25. Will They Be OK? Moving Through Our Own Fear As Parents
When our kids head back to school, it is a time of transition. New teachers, new friends. And there’s still all of the COVID nonsense to navigate.
Today we’re talking about fear as our kids are back in school.
When I use the word "fear", I'm including worry, anxiety, stress, and even guilt. So know that I’m using it as an umbrella term because all of these feelings have an undercurrent of fear.
Just because you’re not panicking, doesn’t mean you’re not experiencing fear.
You might be crossing your fingers and hoping that your son will fit in and find some good friends. This is a form of worry, which is a form of fear because you’re concerned and you really want this for him.
Some good friends is a perfectly reasonable thing to want for your child and upon closer reflection, you may notice you want this for him because you’re worried about what his life would be like or what his experience at school will be like if he doesn’t find friends.
When we’re attached to an outcome there’s usually an undercurrent of fear. In this case, we believe he won’t have a good time if he doesn’t have good friends.
Other possible outcomes we might be attached to would be things like getting good grades, not getting in trouble, wanting your child to be nice to others, or wanting others to be nice to them.
We’re attached to a specific outcome because of the meaning we attach to it and the beliefs we’ve formed around it.
We believe that getting good grades means our child will be more successful down the road, or at least they’re not falling behind.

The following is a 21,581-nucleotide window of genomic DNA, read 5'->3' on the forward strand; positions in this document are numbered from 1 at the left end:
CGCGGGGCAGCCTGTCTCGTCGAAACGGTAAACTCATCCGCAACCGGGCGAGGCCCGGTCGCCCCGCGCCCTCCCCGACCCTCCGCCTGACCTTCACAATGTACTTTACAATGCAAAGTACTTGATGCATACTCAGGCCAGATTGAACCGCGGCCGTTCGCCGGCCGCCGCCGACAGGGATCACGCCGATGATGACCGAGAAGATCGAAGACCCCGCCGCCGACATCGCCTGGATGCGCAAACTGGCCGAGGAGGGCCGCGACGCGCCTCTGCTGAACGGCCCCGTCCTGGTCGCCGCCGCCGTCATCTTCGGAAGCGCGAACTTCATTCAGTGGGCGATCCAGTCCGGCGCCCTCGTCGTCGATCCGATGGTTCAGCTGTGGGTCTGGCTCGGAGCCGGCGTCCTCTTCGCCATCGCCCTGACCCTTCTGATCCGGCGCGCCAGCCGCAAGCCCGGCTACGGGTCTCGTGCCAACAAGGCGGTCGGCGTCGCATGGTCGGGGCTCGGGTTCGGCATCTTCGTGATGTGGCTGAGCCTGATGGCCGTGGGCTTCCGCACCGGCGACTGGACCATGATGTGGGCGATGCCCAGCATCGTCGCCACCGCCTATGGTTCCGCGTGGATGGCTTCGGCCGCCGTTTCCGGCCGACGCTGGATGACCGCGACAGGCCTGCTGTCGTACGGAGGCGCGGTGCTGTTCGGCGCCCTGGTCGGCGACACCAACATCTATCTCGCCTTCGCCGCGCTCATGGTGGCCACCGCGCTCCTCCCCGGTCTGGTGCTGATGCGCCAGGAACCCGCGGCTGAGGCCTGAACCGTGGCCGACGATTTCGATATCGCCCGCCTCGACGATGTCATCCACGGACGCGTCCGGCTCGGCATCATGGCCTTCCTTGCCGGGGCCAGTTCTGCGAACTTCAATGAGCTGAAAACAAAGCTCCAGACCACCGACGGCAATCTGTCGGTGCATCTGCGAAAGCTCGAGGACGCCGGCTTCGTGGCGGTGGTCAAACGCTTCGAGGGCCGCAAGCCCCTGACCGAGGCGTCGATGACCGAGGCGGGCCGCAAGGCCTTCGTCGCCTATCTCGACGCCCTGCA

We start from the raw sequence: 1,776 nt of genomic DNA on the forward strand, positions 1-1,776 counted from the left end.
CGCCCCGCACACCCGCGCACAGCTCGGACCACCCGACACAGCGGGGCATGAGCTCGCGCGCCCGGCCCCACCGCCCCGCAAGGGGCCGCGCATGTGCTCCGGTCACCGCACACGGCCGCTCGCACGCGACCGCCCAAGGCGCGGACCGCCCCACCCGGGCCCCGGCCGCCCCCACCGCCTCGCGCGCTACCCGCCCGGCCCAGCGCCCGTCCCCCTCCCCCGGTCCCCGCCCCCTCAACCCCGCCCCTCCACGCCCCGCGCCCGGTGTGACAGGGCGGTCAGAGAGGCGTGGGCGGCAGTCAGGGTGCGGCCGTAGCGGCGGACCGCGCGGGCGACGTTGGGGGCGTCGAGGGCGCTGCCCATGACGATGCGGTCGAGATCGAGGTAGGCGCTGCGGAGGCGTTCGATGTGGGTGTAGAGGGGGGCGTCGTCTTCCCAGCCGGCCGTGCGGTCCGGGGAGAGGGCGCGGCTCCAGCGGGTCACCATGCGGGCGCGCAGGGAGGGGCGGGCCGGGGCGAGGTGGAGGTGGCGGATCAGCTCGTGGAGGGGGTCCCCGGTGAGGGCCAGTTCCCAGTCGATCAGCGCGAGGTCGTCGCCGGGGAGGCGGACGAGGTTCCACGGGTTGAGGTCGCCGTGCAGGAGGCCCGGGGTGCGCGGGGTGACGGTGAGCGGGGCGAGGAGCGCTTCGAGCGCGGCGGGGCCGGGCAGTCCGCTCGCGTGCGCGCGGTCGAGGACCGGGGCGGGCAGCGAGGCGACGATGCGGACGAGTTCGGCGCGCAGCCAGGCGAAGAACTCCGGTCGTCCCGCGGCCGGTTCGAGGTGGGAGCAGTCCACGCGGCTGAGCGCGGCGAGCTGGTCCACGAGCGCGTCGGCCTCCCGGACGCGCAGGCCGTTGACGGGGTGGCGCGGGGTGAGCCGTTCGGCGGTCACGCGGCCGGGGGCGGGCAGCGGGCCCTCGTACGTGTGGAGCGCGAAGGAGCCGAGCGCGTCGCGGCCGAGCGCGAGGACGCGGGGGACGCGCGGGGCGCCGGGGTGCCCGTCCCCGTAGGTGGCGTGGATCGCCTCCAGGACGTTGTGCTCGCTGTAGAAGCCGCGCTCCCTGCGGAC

We believe that not getting into trouble (or following the rules and being good) will make their life easier.
We believe that our child will enjoy themselves more if others are nice to them. They won’t be lonely or feel left out.
We believe if our child is nice to others then they’re a good person. And if they’re mean to others then we almost get our backs up, like "Oh no no no.... We are NOT raising a mean child."
And now you can start to see how our attachment to these outcomes might be there because we believe they reflect on our parenting.
If our kid is good (by societal standards) then we’re good parents. If our child is bad or not meeting expectations, that means we’re bad parents.
Now, maybe you’re not as blunt with yourself and you don’t say it like that, but pay attention to your inner dialogue.
Ask yourself “Why”. Why do you want this outcome? And is your reason true? Meaning…. Is it 100% guaranteed to happen?
If your child doesn’t get a good grade, is it true that they’re falling behind? What does falling behind even mean? Whose standard are we measuring against?
Is it true that it’ll make them less successful down the road? What happens if he or she isn’t successful?
It’s funny… I remember attending a talk by a hypnotherapist many years ago and she was saying that if you dive deep enough into all of the layers of fear it all leads to death.
For example, if my child doesn't get good grades, then he won’t get into university, then he won’t get a good job. He won’t be able to support himself or be an attractive mate. He’ll be lonely and miserable and die alone.